Some photographers take pride in shooting purely in full manual mode. Anything less than M is not good enough for them. They feel superior to those who shoot in any other mode. I would like to clarify why I am against shooting in full manual especially if you are new to photography.
But first, let’s enumerate those few instances when you probably should shoot in M mode. Flash photography is one, for the reason that your camera would not be able to shoot faster than your sync speed which is typically 1/250s. Which means shooting in A mode would likely result in overexposure. Another instance is when stitching panoramas where you need to make sure that each frame would have the same exposure. Concert photography is also a good candidate because usually only the performers are properly lit while the rest of the stage is dark and the lighting effects are constantly changing. Your camera’s meter will go insane if you point it at the stage. Of course there are other instances when you might want to shoot in manual mode but those are rare occasions.
Now for those who shoot in M mode ONLY, let me guess how they are doing it. Point the camera, check the meter reading then line up the exposure slider. That’s really funny. If you are just lining up the sliders everytime you change your view, why the heck would you shoot in M mode?! Shoot in Auto, you know, that thing with the green square 🙂
Sorry, but again, if you can’t even set the proper exposure without checking the exposure slider then you have no reason to shoot in full manual. You will wear out your thumb wheel or your thumb, whichever comes first, really quick 🙂 Real macho photographers know the correct exposure just by looking at the scene. Real macho photographers know not to trust the camera meter. Matching the sliders is a joke.
What’s worse than shooting in M mode? Shooting in shutter priority mode or S mode. It usually means that the “photographer” does not understand depth of field, or worse, proper exposure.
So what’s the best mode? Yes, aperture priority mode or A mode. You have depth of field control and the camera can safely choose a wide range of shutter speeds between 1/8000s up to 30s. Compare with S mode where the camera can only choose between f1.8 to f22 and so much worse if you have a kit lens. Assuming that the ISO is constant, A mode is so much more flexible for the camera (18 stops for A vs 7 stops for S). And that is why S mode is a joke.
Now we know that the camera’s meter is not always correct. Do we have to use manual mode then? Nope, not yet. We have two arsenals at our disposal: 1) exposure locking, and 2) exposure compensation.
Let’s look at exposure locking first. Some cameras have dedicated buttons labeled AEL, for auto exposure lock. If yours doesn’t have it, the half click method should work. You basically point your camera directly on a neutral-colored object that is in the same focal distance to your intended subject, half click or press AEL, recompose then shoot. If you can’t find a neutral object, you could always meter off the back of your hand or a green leaf then press AEL while those that use the half click method will have to manually focus on their subject when they recompose.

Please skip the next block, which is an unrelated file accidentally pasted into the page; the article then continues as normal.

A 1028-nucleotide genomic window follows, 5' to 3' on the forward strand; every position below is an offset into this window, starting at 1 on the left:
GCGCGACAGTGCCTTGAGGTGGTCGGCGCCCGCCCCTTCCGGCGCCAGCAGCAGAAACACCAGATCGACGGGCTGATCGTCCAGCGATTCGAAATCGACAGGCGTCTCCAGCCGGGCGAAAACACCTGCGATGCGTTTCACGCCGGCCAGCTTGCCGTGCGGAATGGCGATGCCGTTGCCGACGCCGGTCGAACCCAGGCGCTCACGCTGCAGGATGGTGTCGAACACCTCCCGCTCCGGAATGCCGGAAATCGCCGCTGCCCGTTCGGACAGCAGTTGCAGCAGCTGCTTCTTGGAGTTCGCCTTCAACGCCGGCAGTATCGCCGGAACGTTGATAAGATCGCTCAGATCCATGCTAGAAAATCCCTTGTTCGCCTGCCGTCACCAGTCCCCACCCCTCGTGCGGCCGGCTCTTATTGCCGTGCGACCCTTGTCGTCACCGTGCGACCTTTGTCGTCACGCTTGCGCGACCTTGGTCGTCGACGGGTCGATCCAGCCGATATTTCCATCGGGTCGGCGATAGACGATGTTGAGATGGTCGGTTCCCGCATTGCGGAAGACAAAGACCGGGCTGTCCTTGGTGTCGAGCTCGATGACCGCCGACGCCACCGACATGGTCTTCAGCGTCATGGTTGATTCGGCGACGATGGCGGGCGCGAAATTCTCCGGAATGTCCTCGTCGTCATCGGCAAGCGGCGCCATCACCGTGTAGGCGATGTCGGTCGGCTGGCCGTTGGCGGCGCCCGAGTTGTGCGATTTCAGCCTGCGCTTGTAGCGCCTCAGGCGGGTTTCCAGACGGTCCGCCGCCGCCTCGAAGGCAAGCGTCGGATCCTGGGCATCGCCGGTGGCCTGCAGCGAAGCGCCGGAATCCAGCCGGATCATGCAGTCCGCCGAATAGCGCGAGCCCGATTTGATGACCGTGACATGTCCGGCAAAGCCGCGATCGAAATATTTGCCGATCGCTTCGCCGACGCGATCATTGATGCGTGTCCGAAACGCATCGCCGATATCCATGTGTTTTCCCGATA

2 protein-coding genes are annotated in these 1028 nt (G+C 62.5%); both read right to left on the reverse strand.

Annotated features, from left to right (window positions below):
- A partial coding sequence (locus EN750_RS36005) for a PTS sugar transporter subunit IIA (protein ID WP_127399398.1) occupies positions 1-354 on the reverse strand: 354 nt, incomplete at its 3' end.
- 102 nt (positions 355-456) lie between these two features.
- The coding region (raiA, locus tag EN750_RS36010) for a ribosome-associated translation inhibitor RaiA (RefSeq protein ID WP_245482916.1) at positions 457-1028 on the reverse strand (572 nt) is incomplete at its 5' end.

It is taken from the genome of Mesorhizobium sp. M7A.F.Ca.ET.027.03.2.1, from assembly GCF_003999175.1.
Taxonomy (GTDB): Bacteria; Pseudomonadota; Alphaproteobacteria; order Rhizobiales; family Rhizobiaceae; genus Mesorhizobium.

Now let’s cover exposure compensation. Most cameras have a dedicated button labeled +/-. If yours doesn’t, throw it away because that means the camera is so dumb and the engineers are dumber. If your camera has two knobs, you could assign one of them to do exposure compensation. Exposure compensation usually has a visual slider that goes from -2 to +2. What this means is that if the camera meter reading is 1/250 at your chosen aperture and you compensate by +1 then the shutter drops to 1/125, -1 would be 1/500, +2 is 1/60 and so on. Cameras differ in the compensation steps. Some do it in steps of 1/3 stops and some in 1/2 stops.
Note to Nikon users: Nikon engineers failed in elementary math. They STILL think that the number line goes positive to the left and negative to the right. Smarter people change this behaviour in a setting hidden deep somewhere in the complicated menu. Be careful.
Here’s an example: Suppose you are taking photos at the beach. The camera will think that the scene is too bright and will underexpose and render the white sand as grey. Press +/- and set your exposure compensation to +1 or even +1.3 or +1.5, then shoot. You only have to do this once and can leave it at that setting for the entire shoot at the beach.
Another example: Candle light dinner date with your girlfriend in an expensive restaurant. You want to take a photo of her pretty face. Unfortunately the camera thinks it’s too dark and will overexpose and destroy the mood. Dial exposure comp to -1 then shoot.
What’s the moral of the story? Not shooting in manual mode does not make you a lesser photographer. Don’t let the macho togs fool you into thinking that they are better. Watch how they do it and if they are just lining up the sliders then they are no better than those who shoot in Auto mode. Understanding exposure makes you a better photographer. Master aperture priority mode and use exposure compensation. It’s so much faster and it does make you think about proper exposure.
Go out and shoot in A mode and don’t forget to use that +/- button. You’ll thank me for saving your right thumb.